Old Army Ordnance Inventory: Fort Laramie (1877)

The one persistent theme of our articles is that paperwork and the 19th century U.S. Army went hand-in-hand.  Previous topics explored many types of records kept during that period, including orders, boards of survey, and lists of countersigns and paroles.  Lists provide a brief glimpse into the who, what, and where of the Old Army.  Army ordnance, for example, consistently made lists. 

Historic 1876 Fort Laramie plan view showing location of the army ordnance magazine, in red, taken from "Outline Descriptions of the Posts in the Military Division of the Missouri, 1876". oldarmyrecords.com
This plan view, dated 1876, shows how the size and extent of the Fort Laramie. Army ordnance of all ages was stored in the magazine located along officer’s row.

In the summer of 1877, the Department of the Platte inspector general (IG) submitted a report of military posts located in what is today Wyoming.  An IG scrutinized and reported upon a wide array of subjects pertaining to the efficiency of the army.  Significant topics coming under the purview of inspectors included the condition and serviceability of supplies, arms, and equipment.

In addition to providing brief discussions on the proficiency of the garrisons, the report included lists of ordnance and ordnance stores he deemed no longer of value and “should be transferred or sold.”  The IG report for Fort Laramie revealed a list of ordnance-related items. Magazines, buildings dedicated to the storage of arms and munitions, often became attics for various types of ordnance and ordnance stores.

Post on the North Platte

Established in 1849 in a run-down fur trade post, Fort Laramie became the center piece of army presence on the northern plains.  Over its 41-year history mounted riflemen, dragoons, cavalry, and infantry, passed through the fort.  Ordnance stored in the post magazine in 1877 was as diverse  as the fort’s history. 

Historic photo, 1942, of Fort Laramie magazine courtesy of Library of Congress. oldarmyrecords.com
View of the Fort Laramie magazine in 1942 years after the post was abandoned. Interestingly, the structure appears to have modified for use as a livestock shed. HABS WYO,8-FOLA,3I–1, Library of Congress.
Captured Army Ordnance

In October 1876, the army seized several firearms and related equipment from inhabitants at Red Cloud Agency.  At the time the agency, located 78 miles east of Fort Laramie, included 5,000 to 6,000 Sioux, Arapahoe, and Cheyenne Indians.  The list of confiscated weapons included the following, which were likely stored at Fort Laramie for safety concerns:

  • 1 old style horse pistol
  • 1 Harpers Ferry Rifle
  • 11 squirrel rifles (brass mounted, some barrels cut-down)
  • 1 English musket (cut-down)
  • 1 Sharps Carbine, caliber .50 (worn with a broken stock)
  • 4 Remington pistols
  • 7 Colt pistols (navy and army)
  • 8 Spencer Carbines (1 with a broken stock)

Some, if not all, of the weapons undoubtedly saw use by warriors in clashes with the army earlier in 1876.  Battles included Powder River, Rosebud, Little Big Horn, and Slim Buttes as well as numerous skirmishes.  However, the “squirrel rifles” probably represented small-animal hunting muzzle- loading firearms.  Many guns with that designation fired small caliber, roughly the size of a pellet, lead balls.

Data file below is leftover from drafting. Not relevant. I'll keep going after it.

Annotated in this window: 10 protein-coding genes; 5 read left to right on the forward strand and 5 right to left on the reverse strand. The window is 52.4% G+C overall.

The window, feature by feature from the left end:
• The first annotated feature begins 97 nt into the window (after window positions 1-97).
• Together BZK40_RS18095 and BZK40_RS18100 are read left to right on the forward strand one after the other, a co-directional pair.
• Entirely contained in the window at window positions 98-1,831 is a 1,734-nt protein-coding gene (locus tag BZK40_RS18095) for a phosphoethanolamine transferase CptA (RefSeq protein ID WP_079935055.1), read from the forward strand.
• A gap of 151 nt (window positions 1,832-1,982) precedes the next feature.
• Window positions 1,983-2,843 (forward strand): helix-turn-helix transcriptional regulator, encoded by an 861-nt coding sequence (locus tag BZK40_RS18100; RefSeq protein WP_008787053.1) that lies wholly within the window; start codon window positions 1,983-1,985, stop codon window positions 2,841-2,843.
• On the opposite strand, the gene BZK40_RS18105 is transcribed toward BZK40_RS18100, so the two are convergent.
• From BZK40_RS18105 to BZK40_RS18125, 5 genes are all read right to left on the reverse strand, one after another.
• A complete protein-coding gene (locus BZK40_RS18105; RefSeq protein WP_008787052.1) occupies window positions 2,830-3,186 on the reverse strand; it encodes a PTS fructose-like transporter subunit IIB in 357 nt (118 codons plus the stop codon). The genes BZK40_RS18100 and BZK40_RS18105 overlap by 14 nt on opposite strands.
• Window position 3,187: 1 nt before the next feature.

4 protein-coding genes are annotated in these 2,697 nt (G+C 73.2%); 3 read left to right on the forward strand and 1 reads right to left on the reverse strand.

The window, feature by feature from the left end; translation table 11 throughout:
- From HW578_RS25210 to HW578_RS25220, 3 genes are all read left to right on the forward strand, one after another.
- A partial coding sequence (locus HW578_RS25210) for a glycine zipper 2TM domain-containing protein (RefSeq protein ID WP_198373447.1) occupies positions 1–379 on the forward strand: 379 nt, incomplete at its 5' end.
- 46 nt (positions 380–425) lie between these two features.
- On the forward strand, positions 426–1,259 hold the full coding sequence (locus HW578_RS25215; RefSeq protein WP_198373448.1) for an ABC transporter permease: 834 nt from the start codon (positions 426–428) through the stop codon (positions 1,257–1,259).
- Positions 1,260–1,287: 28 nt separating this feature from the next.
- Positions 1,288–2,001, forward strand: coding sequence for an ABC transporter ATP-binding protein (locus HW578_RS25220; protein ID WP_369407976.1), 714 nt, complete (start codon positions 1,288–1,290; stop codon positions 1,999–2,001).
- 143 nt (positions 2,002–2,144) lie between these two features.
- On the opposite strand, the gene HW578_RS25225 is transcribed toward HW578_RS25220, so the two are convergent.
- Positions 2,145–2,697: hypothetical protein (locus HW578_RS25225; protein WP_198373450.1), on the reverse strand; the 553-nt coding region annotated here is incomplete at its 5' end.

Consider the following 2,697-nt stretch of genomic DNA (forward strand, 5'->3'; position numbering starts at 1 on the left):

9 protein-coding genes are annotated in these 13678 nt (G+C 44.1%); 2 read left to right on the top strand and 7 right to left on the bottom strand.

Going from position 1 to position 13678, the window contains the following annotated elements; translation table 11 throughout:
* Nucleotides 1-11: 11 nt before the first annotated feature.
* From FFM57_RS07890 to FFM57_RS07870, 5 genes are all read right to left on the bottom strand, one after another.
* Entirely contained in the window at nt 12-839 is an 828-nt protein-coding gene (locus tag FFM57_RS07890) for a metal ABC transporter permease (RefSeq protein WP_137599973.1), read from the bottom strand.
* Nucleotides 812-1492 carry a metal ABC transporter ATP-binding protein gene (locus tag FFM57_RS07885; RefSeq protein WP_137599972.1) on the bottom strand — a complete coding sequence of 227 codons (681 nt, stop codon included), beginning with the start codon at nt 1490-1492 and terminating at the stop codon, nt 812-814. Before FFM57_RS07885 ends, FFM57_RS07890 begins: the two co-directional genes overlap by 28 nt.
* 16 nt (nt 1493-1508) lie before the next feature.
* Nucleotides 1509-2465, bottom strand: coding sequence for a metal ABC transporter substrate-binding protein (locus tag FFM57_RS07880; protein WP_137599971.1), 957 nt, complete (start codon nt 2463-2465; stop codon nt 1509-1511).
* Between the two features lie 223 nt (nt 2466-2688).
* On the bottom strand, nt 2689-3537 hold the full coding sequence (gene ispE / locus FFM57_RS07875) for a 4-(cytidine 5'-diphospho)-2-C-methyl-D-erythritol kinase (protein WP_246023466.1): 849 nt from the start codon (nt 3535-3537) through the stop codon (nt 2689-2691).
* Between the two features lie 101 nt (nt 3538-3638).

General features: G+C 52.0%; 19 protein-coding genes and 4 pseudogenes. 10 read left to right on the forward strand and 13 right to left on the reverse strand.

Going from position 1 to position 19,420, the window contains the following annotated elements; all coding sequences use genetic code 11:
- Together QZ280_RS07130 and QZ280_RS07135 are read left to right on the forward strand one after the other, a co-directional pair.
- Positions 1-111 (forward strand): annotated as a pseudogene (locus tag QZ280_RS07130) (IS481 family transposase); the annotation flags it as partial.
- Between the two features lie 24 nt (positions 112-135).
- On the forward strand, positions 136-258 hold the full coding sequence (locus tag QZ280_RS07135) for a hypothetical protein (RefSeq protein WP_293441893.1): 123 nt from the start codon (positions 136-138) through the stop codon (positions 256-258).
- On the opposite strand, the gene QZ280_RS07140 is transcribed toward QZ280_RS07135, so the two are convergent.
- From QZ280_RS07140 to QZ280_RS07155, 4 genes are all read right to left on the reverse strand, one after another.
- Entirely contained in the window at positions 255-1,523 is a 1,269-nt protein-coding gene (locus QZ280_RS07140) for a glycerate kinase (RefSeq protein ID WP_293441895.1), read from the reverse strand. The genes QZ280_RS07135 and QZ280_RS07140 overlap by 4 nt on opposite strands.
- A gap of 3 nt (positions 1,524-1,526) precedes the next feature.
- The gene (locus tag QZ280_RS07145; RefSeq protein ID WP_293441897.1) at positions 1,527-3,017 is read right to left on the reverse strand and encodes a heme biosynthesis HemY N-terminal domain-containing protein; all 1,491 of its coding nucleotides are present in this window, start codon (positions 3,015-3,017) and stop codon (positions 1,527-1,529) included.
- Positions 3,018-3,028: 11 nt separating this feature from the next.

Other items taken from Indians included three bullet molds, three holsters, four field belts with cartridges, and about 100 rounds of caliber .44 ammunition for the Henry Rifle.  Unfortunately, the list does not elaborate on whether the Indians took the field belts and holsters from soldiers. 

Antiquated Arms 

The U.S. Army entered the Civil War woefully deficient in material, including firearms, to supply its soldiers.  As a result, the army purchased and issued guns of all different calibers and ammunition types.  Following the War, the ordnance department standardized the caliber of small arms.  As a result, the army adopted caliber .45 for its revolvers, rifles, and carbines.  Twelve years after the end the Civil War, the Fort Laramie magazine still contained antiquated ordnance of no use to the Regular Army. 

  • 19 Enflield Rifles
  • 14 American and English rifles
  • 5 Spencer Carbines
  • 11 Starr Carbines
  • 12 Smith Carbines
  • 1 Sharps Carbine
  • 2 Maynard Carbines
  • 1 Joslyn Carbine
  • 2 Springfield percussion carbines
  • 2 American-contract carbines

Significantly, the IG noted that the above property was “[a]ll broken, utterly unserviceable, and mostly fit for scrap.” 

Photo of Smith carbine, saw extensive service during the Civil War and at Fort Laramie and often showed up on army ordnance inventories.
The Smith Carbine, caliber .50, saw extensive service during the Civil War and at Fort Laramie.  By 1877, however, the Regular Army no longer needed the carbine and its foil-type cartridge.  Photo courtesy of the National Museum of American History.
Outdated Ammunition

The Fort Laramie magazine also contained outdated ammunition, representing various calibers and ignition systems.  This included, for example, over 10,000 rounds of caliber .44 linen and/or paper cartridges for cap and ball revolvers and the Colt revolving rifle.  The inventory also included over 9,300 percussion caps.  In addition, 1,000 rounds of caliber .52 Sharps ammunition and 3,000 rounds of Poultney’s brass foil cartridges (with a patent date of December 13, 1863) for the Smith Carbine made the inventory.  

Perhaps the most interesting type on ammunition on the list are 5,890 rounds of caliber .58 ball cartridges for the percussion carbine.  This ammunition likely fit the two Springfield percussion carbines listed above.  The carbines were actually pistols with an attachable shoulder stock better known as the Model 1855 Percussion Pistol-Carbine.

Photo of M1855 Springfield percussion horse-pistol often showed up on army ordnance inventories.
Interestingly, in 1877, the Fort Laramie still had M1855 Springfield pistol-carbines and associated ammunition. However, the condition of the weapons were poor compared to this example at the National Museum of American History and photographed by Ralph G. Packard.
Other Agencies Storage Facility